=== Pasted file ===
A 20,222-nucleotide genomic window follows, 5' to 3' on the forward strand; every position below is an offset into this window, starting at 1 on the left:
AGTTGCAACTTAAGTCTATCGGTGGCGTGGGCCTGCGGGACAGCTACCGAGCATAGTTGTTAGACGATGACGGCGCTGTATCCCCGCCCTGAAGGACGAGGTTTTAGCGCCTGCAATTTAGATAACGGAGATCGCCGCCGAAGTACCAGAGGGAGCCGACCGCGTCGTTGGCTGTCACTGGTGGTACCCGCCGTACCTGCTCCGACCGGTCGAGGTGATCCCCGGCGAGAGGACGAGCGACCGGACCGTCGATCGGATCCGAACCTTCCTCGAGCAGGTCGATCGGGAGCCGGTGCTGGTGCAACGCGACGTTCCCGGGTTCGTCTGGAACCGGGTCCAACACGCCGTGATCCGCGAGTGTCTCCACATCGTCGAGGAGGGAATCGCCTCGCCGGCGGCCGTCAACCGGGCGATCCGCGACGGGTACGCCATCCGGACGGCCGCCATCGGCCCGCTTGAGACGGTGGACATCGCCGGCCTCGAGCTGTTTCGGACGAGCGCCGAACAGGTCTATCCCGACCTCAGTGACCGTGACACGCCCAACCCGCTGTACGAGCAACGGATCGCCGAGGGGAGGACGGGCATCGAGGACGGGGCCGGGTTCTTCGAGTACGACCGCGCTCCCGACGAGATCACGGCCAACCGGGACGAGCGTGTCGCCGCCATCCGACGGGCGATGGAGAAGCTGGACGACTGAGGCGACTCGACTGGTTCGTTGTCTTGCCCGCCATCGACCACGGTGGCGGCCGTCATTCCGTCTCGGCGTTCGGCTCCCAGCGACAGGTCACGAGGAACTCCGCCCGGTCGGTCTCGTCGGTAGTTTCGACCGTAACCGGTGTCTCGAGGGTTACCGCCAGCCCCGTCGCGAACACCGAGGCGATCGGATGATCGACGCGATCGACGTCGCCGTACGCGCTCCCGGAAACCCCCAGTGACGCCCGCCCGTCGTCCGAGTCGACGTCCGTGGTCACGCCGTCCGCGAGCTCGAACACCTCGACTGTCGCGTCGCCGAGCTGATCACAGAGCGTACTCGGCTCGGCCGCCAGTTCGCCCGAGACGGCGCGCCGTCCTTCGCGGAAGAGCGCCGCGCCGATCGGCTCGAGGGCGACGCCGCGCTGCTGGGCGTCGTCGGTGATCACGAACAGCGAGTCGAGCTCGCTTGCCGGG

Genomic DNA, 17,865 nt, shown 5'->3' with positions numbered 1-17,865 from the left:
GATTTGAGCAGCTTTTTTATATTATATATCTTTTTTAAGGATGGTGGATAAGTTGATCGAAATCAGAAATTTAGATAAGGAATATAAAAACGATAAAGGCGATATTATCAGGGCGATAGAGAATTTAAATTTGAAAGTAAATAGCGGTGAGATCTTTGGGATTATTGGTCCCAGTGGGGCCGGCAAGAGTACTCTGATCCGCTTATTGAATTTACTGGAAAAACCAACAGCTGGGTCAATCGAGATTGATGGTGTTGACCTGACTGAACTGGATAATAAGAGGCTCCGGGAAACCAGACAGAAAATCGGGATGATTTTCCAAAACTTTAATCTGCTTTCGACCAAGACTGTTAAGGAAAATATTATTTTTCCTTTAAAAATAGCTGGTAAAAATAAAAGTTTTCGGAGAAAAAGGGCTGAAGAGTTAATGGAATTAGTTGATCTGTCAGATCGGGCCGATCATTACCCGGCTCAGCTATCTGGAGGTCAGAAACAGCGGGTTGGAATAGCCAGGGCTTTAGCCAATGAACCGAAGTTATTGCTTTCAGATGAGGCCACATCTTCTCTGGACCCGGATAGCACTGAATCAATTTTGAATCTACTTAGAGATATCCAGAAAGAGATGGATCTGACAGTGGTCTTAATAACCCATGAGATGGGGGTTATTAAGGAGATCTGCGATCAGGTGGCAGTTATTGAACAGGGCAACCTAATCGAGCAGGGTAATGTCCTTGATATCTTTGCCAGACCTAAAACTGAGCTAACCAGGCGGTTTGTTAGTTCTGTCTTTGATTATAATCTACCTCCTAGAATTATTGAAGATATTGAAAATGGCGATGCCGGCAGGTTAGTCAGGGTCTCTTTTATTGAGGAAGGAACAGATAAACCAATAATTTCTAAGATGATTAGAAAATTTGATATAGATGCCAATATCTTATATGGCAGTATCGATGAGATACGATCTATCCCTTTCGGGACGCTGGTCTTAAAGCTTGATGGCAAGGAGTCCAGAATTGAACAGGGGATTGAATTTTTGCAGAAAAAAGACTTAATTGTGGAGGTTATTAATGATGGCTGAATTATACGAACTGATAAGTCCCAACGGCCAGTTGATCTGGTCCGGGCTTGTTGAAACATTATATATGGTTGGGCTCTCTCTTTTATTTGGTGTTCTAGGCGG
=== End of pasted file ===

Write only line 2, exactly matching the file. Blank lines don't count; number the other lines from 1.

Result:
AGTTGCAACTTAAGTCTATCGGTGGCGTGGGCCTGCGGGACAGCTACCGAGCATAGTTGTTAGACGATGACGGCGCTGTATCCCCGCCCTGAAGGACGAGGTTTTAGCGCCTGCAATTTAGATAACGGAGATCGCCGCCGAAGTACCAGAGGGAGCCGACCGCGTCGTTGGCTGTCACTGGTGGTACCCGCCGTACCTGCTCCGACCGGTCGAGGTGATCCCCGGCGAGAGGACGAGCGACCGGACCGTCGATCGGATCCGAACCTTCCTCGAGCAGGTCGATCGGGAGCCGGTGCTGGTGCAACGCGACGTTCCCGGGTTCGTCTGGAACCGGGTCCAACACGCCGTGATCCGCGAGTGTCTCCACATCGTCGAGGAGGGAATCGCCTCGCCGGCGGCCGTCAACCGGGCGATCCGCGACGGGTACGCCATCCGGACGGCCGCCATCGGCCCGCTTGAGACGGTGGACATCGCCGGCCTCGAGCTGTTTCGGACGAGCGCCGAACAGGTCTATCCCGACCTCAGTGACCGTGACACGCCCAACCCGCTGTACGAGCAACGGATCGCCGAGGGGAGGACGGGCATCGAGGACGGGGCCGGGTTCTTCGAGTACGACCGCGCTCCCGACGAGATCACGGCCAACCGGGACGAGCGTGTCGCCGCCATCCGACGGGCGATGGAGAAGCTGGACGACTGAGGCGACTCGACTGGTTCGTTGTCTTGCCCGCCATCGACCACGGTGGCGGCCGTCATTCCGTCTCGGCGTTCGGCTCCCAGCGACAGGTCACGAGGAACTCCGCCCGGTCGGTCTCGTCGGTAGTTTCGACCGTAACCGGTGTCTCGAGGGTTACCGCCAGCCCCGTCGCGAACACCGAGGCGATCGGATGATCGACGCGATCGACGTCGCCGTACGCGCTCCCGGAAACCCCCAGTGACGCCCGCCCGTCGTCCGAGTCGACGTCCGTGGTCACGCCGTCCGCGAGCTCGAACACCTCGACTGTCGCGTCGCCGAGCTGATCACAGAGCGTACTCGGCTCGGCCGCCAGTTCGCCCGAGACGGCGCGCCGTCCTTCGCGGAAGAGCGCCGCGCCGATCGGCTCGAGGGCGACGCCGCGCTGCTGGGCGTCGTCGGTGATCACGAACAGCGAGTCGAGCTCGCTTGCCGGG